"So, how come you stopped your Plavix?" I asked.
"Couldn't afford it" he replied. "I'm starting a new job next week and living with my cousin right now. I'm going through a breakup," he added.
"What level of education did you achieve?" I asked. "Dropped out my senior year," he replied.
"You need to get your GED so you can afford your medications," I suggested.
"I know," he agreed. "I've thought about it," he said, dropping his head.
"What exactly was explained to you about your medications, diet, risk factors, etc when you left the other hospital two weeks ago?"
"Nothing," he said. "The doctor walked in and asked, 'You ready to go home?' and I said great. The nurse handed me some prescriptions and I left."
I believe him. I believe him because I know it happens every single day in our country. We are hot to get the STs down, deploy the stent, and save the patient for the day. We pat ourselves on the back and high-five-it when they roll out the cath-lab door pain free. But sometimes, we are negligent when it comes to trying to save the patient for a lifetime. Now, this gentleman's ejection fraction has been whittled down to a mere 35%, and most of the work that was done two weeks ago is meaningless. His bill on hospital day two is already $ 24 575.50 at our facility alone, and I'll bet around the same amount at the other. So, he (and more accurately the state of Kentucky) is in debt $50 000 thus far on this marathon of an acute coronary syndrome.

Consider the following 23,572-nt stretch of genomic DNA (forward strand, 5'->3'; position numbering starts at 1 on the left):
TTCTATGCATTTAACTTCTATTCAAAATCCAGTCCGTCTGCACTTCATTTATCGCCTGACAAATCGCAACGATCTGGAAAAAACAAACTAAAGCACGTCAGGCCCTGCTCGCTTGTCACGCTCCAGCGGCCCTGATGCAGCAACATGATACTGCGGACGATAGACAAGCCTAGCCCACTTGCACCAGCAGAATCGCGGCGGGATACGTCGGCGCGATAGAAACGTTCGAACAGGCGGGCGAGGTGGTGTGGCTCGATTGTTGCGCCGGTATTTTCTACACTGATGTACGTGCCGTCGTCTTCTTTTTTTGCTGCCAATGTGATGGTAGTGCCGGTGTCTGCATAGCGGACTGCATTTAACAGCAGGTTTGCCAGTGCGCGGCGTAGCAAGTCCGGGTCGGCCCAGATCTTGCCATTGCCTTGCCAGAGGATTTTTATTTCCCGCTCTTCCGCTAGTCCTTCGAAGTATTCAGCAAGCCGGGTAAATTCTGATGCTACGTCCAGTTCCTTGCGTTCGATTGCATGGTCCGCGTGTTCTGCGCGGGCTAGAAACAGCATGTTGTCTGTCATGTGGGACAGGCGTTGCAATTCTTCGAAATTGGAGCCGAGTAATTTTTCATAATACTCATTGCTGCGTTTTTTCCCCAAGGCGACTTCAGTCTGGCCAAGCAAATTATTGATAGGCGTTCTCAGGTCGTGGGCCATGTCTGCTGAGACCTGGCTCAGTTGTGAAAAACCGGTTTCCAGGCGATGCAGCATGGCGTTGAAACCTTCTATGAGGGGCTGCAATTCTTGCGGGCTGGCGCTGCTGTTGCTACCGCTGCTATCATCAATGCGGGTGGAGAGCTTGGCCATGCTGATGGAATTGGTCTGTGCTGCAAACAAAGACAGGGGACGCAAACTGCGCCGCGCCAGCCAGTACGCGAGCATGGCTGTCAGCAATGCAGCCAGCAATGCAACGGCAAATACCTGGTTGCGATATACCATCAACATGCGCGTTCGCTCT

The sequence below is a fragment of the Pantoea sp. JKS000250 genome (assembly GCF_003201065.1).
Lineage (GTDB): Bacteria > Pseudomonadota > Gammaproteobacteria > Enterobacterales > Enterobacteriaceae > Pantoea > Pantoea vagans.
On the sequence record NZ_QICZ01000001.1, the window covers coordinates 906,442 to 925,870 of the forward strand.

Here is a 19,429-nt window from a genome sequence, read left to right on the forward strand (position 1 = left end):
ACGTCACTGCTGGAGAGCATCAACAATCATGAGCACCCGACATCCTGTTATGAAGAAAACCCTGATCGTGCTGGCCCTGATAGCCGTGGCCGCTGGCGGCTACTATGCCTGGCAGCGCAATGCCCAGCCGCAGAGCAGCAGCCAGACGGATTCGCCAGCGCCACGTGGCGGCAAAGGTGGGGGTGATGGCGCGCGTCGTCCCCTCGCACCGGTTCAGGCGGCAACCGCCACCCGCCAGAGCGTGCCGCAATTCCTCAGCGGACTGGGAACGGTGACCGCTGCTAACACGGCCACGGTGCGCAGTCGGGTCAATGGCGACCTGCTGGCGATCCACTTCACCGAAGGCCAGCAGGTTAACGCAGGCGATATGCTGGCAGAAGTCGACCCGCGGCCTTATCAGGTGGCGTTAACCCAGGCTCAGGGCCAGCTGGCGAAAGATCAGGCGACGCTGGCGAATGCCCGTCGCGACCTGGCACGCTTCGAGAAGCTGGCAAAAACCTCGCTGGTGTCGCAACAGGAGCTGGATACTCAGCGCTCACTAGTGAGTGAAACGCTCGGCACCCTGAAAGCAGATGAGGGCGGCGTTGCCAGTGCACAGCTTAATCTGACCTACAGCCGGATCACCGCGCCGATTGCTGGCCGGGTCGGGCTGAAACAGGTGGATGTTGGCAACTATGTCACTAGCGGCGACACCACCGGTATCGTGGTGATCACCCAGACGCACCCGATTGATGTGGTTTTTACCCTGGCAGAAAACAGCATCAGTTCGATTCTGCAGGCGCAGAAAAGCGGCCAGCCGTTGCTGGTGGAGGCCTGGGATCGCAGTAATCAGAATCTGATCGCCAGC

With a few questions and some basic instruction, I started the job that should have been done two weeks ago. I explained the Mediterranean diet, the reason behind not smoking, the reason why it's lethal to NOT take the Plavix as prescribed, and the fact that he's most assuredly diabetic and doesn't know it. I glucose-challenged him and found a blood sugar of 250 postprandially . . . totally NOT a surprise. I consulted the nutritionist and educated him about exercise. We gave him a prescription for nitro. (He had been discharged home post MI with NO nitro two weeks earlier). We explained that he had moderate mitral and aortic valve leak, and though it had been noted on an echo at the other facility, it was news to him. He would need serial echocardiography. Later, the American public will get an opportunity to sponsor his defibrillator implant and his disability at a price tag of hundreds of thousands of dollars in cost over his lifetime . . . all because of the disastrous combination of personal neglect and incomplete discharge planning. Sadly, he will figuratively wear a sign that reads "Your Kentucky Tax Dollars at Work" for the rest of his life.
I am not missing the point that it's the patient's responsibility to quit smoking, avoid secondhand smoke, and comply with diet, exercise, and medications, but just as important, as cardiovascular healthcare providers we absolutely MUST convey the message that it's NOT all about the metal. "We," the collective healthcare system, had a part in this suboptimal outcome. How well the stent was deployed two weeks ago mattered very little. It's how well we as healthcare providers along with the patient can partner to maintain the work we do. One without the other will always fail.
"Mind over metal" should become the mantra of every heart patient, every cardiovascular healthcare provider, and every heart association in every corner of the world. We must take this very important message to all of our patients: man cannot live by metal alone, at least not for very long.